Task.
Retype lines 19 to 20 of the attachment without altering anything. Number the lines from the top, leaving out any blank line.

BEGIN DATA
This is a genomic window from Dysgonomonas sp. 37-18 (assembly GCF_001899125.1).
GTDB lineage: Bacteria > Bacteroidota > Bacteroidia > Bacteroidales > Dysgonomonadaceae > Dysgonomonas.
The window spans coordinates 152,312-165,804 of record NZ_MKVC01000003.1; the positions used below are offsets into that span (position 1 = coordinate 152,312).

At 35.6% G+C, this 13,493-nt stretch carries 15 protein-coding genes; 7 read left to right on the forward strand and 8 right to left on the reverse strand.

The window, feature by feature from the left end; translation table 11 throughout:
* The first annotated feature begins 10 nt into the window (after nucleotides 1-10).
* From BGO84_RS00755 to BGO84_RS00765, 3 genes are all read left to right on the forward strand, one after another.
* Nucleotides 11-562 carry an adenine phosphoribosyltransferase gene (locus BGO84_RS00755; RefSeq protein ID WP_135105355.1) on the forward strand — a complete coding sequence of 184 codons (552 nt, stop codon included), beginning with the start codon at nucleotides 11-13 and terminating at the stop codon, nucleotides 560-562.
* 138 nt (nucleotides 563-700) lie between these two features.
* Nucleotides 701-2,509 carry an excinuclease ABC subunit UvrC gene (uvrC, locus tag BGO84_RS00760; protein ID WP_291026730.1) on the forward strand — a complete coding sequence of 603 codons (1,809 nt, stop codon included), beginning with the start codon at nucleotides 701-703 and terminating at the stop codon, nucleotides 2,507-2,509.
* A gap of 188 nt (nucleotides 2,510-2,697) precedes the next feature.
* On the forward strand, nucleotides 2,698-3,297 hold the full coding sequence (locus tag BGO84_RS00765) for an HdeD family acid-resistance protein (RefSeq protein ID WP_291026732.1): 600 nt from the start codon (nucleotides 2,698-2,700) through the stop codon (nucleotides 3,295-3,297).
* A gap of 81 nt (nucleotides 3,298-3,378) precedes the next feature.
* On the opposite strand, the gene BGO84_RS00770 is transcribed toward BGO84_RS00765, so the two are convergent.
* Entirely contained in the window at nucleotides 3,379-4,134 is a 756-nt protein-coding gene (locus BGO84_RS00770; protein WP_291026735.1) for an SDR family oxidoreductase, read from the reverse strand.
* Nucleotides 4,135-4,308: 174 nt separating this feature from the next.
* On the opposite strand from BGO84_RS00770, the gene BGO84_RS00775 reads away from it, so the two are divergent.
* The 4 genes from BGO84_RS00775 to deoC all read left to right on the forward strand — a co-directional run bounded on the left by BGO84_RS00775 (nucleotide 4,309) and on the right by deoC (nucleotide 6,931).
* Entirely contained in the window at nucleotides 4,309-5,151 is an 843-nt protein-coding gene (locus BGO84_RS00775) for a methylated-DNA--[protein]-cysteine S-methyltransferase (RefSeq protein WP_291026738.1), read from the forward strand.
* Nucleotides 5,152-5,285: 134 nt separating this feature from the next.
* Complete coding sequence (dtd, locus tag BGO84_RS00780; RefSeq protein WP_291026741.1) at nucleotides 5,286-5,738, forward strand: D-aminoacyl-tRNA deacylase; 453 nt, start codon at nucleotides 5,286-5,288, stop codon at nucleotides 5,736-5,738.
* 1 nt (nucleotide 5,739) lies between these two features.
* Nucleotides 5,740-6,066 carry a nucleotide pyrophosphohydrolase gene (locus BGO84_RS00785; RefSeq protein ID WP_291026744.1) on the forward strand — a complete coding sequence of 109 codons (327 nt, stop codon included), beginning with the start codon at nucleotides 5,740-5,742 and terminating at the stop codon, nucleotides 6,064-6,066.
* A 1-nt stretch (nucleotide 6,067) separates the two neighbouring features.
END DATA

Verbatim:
* Entirely contained in the window at nucleotides 4,309-5,151 is an 843-nt protein-coding gene (locus BGO84_RS00775) for a methylated-DNA--[protein]-cysteine S-methyltransferase (RefSeq protein WP_291026738.1), read from the forward strand.
* Nucleotides 5,152-5,285: 134 nt separating this feature from the next.